- The Expertise to Treat Complex Seizure Disorders in Adults and Children
The Epilepsy Center at Loyola is accredited by the National Association of Epilepsy Centers for its expertise in providing the highest level of care to adults and children as young as 2.
- Top Care for Epilepsy and Seizure Disorders
Loyola Medicine’s Epilepsy Center excels in providing clinically integrated care both in times of crisis and daily management of your disease.
Epilepsy and Seizure Disorders
Highly Specialized Care of Epilepsy and Seizure Disorders
Loyola Medicine is proud to offer a comprehensive, multidisciplinary approach to the diagnosis and treatment of epilepsy and seizure disorders. Accredited as a level 4 epilepsy center by the National Association of Epilepsy Centers (NAEC), Loyola offers the highest level of specialized epilepsy care available for adults and children as young as 2 years of age.
In the United States, more than 2 million people have epilepsy and one in 26 people will develop it at some point in their lifetime. Epilepsy is most often diagnosed in children and people older than 55. With epilepsy and seizure disorders, the brain experiences erratic electrical impulses that lead to abnormal movements or behavior.
Learning that you or a loved one has epilepsy or a seizure disorder can be difficult. Loyola is committed to providing comprehensive care throughout your diagnosis and treatment. Loyola’s team includes neuropsychologists and social work staff to complement noninvasive therapeutic plans, as well as neurosurgeons to perform the latest surgical techniques.
Why Choose Loyola for Treatment of Epilepsy and Seizure Disorders?
Loyola's neurology and neurosurgery departments are rated high performing by U.S News & World Report. In addition, Loyola offers pediatric and adult epileptologist consultation using state-of-the-art neuroimaging and electrodiagnostic technology to identify and assess complex seizure disorders through short and long-term monitoring.
As an academic medical center, Loyola provides exceptional care in an academic setting, training future leaders in neurology and neurosurgery. Loyola’s Epilepsy Center is staffed by epileptologists who have completed a specialized epilepsy fellowship or are board-certified neurologists with secondary board certification in clinical neurophysiology.
Loyola’s neuro intensive care unit is equipped with continuous EEG and video monitoring for adults and children and is staffed by certified technologists and trained neurology nurses who have earned Magnet status.
What It Is
What are the Different Types of Epilepsy and Seizure Disorders?
Seizures are broken down into two groups: primary generalized seizures and partial seizures. With primary generalized seizures, the brain experiences abnormal electrical activity on both sides of the brain. With partial seizures, erratic electrical signals start in one area of brain.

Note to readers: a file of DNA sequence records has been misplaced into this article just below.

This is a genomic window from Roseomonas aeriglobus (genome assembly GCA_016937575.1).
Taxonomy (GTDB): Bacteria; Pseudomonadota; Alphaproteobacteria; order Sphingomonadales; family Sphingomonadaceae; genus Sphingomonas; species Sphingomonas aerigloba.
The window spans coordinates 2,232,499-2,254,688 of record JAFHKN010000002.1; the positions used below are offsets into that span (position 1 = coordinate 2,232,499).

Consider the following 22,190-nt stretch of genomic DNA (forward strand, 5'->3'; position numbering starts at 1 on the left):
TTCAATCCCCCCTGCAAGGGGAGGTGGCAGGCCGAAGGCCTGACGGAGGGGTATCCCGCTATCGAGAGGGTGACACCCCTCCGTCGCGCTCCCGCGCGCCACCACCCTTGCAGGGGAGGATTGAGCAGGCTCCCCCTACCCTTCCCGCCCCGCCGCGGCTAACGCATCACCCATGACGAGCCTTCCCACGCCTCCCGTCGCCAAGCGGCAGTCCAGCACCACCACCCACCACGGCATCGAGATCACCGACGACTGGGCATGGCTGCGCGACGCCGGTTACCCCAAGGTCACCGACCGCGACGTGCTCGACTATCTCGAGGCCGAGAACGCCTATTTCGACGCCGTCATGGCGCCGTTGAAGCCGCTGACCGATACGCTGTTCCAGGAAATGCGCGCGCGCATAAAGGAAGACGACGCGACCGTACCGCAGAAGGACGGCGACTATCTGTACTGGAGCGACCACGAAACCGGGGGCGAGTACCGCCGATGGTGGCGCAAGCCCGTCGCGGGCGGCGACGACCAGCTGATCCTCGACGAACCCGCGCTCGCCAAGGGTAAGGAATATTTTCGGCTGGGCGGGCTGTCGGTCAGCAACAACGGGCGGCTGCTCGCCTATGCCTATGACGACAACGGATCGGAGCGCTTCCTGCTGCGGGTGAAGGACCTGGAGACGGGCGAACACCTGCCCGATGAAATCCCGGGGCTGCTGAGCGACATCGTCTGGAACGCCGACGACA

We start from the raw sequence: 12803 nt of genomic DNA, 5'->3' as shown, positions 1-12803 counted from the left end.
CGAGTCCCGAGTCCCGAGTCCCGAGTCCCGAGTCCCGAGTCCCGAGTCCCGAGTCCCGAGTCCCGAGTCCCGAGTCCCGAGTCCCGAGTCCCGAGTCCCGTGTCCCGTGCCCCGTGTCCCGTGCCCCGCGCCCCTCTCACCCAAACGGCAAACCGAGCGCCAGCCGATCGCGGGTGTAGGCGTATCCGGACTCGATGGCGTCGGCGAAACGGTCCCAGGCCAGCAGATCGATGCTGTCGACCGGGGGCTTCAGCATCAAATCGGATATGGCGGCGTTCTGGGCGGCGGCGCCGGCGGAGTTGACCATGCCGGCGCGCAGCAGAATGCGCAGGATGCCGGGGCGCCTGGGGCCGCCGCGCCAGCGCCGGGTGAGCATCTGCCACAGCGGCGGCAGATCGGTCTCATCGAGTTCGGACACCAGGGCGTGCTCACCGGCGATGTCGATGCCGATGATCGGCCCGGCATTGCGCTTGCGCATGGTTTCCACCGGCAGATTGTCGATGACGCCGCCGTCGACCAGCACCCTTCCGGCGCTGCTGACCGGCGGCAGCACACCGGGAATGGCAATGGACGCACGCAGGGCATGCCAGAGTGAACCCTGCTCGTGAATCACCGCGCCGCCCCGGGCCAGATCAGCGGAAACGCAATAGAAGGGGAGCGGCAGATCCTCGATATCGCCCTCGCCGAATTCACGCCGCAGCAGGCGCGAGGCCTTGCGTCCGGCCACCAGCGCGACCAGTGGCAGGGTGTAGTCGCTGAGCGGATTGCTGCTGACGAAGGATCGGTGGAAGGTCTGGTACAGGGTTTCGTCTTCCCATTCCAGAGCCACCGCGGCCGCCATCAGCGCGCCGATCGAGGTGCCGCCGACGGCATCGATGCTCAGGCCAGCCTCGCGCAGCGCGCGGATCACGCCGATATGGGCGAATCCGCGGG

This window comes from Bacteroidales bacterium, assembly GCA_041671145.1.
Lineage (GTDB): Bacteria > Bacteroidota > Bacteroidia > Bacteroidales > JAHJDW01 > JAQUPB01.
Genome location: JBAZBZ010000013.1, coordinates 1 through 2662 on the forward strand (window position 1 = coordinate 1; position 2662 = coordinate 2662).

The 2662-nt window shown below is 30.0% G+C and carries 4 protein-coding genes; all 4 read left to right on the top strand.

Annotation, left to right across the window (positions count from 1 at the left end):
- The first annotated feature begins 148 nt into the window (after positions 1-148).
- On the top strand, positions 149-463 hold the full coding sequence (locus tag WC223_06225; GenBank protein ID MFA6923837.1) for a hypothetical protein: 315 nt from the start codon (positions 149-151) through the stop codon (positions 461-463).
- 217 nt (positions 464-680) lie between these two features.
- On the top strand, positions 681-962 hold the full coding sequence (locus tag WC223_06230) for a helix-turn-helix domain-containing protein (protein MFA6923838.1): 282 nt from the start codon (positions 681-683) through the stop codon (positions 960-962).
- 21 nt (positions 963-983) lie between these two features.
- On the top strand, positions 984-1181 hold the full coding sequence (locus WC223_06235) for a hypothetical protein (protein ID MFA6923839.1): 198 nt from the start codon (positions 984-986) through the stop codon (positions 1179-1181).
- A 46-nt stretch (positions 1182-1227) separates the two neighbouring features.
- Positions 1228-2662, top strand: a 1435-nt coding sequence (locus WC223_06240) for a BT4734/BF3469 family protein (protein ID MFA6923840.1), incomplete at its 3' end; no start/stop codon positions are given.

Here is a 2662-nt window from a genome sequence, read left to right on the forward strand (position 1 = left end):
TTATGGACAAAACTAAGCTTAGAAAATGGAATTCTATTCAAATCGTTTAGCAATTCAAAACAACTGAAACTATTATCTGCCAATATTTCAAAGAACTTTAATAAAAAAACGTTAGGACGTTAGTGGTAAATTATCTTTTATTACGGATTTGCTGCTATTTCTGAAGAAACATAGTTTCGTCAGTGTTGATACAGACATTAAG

People with epilepsy experience repeated, unpredictable seizures. Having one seizure does not mean that you have epilepsy. Your epilepsy doctor can tell you about the type of seizures you may have had, which may be one of the following:
- Absence (petit mal) seizure — A loss of consciousness that appears to be a staring spell
- Atonic seizure — Loss of muscle tone
- Clonic seizure — Muscle stiffness and rigidity
- Generalized tonic-clonic (grand mal) seizure – A loss of consciousness with muscle convulsions and rigidity
- Myoclonic seizure — Sporadic jerking movements; may occur in children
Patients with epilepsy may experience more than one type of seizure. Usually the seizure is similar to the one before it.
Epilepsy may be due to a medical condition or brain injury, or the cause may be unknown, in which case it is called idiopathic. Common causes of epilepsy include:
- Abnormal blood vessels in the brain
- Brain injury during or near the time of birth
- Congenital brain defect
- Dementia, such as Alzheimer’s disease
- Infections, including a brain abscess, meningitis, encephalitis and HIV/AIDS
- Metabolism disorders present at birth, such as phenylketonuria
- Other illnesses that damage brain tissue
- Stroke or transient ischemic attack (TIA)
- Traumatic brain injury
In certain cases, you may experience sleep-related epilepsy, which is often seen during a sleep study.
How is Epilepsy and Seizure Disorders Diagnosed?
We offer the latest in neuroimaging and diagnostic technologies to identify and assess complex seizure disorders with short- and long-term monitoring. Your evaluation may include:
Treatment Options for Epilepsy and Seizure Disorders
Loyola Medicine offers the latest drug therapies and medical and surgical techniques to treat epilepsy and seizure disorders.
For example, patients with severe and difficult-to-treat epilepsy may benefit from VNS, or vagus nerve stimulation. This is a pacemaker-like device that is implanted near the vagus nerve in the neck that intermittently stimulates the nerve to decrease the severity and frequency of seizures. Other options include neuromodulation, such as responsive neurostimulation or RNS®, and deep brain stimulation (DBS).
Neurosurgical treatment options for epilepsy include inpatient intraoperative monitoring, in which an electrode grid is placed on the patient’s cerebral cortex to determine the extent and source of the seizures.
Ongoing Research and Clinical Trials to Improve Treatment of Epilepsy and Seizure Disorders
As an academic medical center, Loyola Medicine is dedicated to improving future treatments by conducting research on new medications and protocols. Loyola’s patients benefit our research discoveries; read about Loyola’s current clinical trials.